You’re an entrepreneur with a great idea. But your business needs money. So, do you max out your credit cards, borrow from friends and family, and do everything yourself? Or do you make a devil’s bargain with some venture capitalist who’ll demand a tenfold return and could easily take your business out from under you?
No and no! You don’t have to bootstrap, and you don’t have to sell out! Jenny Kassan says the landscape of investment capital is far larger and more diverse than most people realize. She illuminates the vast range of capital-raising strategies available to mission-driven entrepreneurs and provides a six-step process for finding and enlisting investors who are a match with your personal goals and aspirations. The plan you create will inspire you, excite you, and help you achieve your dreams!
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About the Author
Ro Khanna is the United States representative for California’s 17th congressional district.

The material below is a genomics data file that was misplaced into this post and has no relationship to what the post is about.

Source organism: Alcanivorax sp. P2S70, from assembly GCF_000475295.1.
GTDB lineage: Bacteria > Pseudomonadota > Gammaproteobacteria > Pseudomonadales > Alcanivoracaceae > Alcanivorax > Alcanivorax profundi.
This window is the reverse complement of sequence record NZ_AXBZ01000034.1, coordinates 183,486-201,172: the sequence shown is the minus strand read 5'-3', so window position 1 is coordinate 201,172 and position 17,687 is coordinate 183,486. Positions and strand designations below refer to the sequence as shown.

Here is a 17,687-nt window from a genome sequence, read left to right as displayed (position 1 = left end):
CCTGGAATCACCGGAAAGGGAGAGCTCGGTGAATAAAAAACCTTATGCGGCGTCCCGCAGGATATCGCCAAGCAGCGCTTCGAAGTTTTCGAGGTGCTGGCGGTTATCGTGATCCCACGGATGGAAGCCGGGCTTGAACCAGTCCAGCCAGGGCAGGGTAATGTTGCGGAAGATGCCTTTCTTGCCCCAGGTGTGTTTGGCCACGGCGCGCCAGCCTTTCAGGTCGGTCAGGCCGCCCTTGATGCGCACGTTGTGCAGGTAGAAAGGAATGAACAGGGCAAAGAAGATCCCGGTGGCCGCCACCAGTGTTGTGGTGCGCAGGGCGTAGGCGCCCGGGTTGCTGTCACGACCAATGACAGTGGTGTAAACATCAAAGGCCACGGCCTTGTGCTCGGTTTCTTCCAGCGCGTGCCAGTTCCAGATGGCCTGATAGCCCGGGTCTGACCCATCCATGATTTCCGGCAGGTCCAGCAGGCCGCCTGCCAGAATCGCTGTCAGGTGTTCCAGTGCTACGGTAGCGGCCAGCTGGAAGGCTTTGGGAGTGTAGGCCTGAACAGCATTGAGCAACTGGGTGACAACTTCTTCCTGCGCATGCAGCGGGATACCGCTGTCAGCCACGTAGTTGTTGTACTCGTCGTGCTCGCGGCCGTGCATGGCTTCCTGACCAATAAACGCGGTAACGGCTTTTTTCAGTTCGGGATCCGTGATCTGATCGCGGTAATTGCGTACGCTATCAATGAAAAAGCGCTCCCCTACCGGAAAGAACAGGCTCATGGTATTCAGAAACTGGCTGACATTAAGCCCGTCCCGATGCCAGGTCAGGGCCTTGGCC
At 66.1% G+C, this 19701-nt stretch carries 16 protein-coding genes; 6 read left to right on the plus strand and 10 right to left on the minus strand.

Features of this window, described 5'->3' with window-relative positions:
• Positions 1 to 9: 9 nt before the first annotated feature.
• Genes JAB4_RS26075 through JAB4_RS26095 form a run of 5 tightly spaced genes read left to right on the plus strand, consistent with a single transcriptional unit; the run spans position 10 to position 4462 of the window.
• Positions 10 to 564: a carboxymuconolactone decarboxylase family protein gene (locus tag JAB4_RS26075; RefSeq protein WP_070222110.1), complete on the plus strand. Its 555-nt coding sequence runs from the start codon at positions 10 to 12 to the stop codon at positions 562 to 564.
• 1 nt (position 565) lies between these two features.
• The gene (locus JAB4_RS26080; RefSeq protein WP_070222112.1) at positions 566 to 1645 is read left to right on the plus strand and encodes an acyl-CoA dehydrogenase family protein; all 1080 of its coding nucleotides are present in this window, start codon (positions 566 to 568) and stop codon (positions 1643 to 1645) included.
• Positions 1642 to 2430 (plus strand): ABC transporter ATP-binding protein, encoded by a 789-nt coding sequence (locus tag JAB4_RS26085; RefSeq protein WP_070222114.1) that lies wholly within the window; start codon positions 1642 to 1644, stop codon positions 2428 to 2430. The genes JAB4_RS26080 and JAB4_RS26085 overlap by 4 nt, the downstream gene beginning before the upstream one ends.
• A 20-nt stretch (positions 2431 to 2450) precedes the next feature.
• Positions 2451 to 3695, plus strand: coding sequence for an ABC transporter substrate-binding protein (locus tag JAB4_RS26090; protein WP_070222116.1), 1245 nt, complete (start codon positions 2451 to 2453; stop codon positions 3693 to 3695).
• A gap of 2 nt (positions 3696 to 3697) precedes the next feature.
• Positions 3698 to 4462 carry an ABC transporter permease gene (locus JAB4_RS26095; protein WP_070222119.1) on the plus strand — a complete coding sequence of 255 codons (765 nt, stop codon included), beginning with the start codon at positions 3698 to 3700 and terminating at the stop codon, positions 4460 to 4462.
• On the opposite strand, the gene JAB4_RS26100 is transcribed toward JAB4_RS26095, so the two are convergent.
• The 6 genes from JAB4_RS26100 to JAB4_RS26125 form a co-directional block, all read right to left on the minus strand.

Read an Excerpt
busting the myths
FORGET EVERYTHING YOU THINK YOU KNOW
The amount of misinformation and confusion out there about raising capital from investors is staggering! I cannot tell you how many times I have been at presentations by "experts" and listened with amazement as they confidently informed the audience of "facts" about capital raising that were completely incorrect. If experts like lawyers and finance specialists are so often wrong on this topic, imagine how hard it is for the layperson entrepreneur to get the full and correct picture.
I have been on a mission for years to rectify this situation, which is why I wrote this book. Because so many lawyers and other so-called experts seem to be too lazy to take the time to understand the full spectrum of capital raising options and because they also seem to be unwilling to admit when they don't actually know something, entrepreneurs are constantly making huge mistakes with their capital raising efforts that can cost them time, money, and even their business.
Why am I so well qualified to give you the truth about capital raising? Due to an accident of my career path, my approach to capital raising is different from that of most lawyers.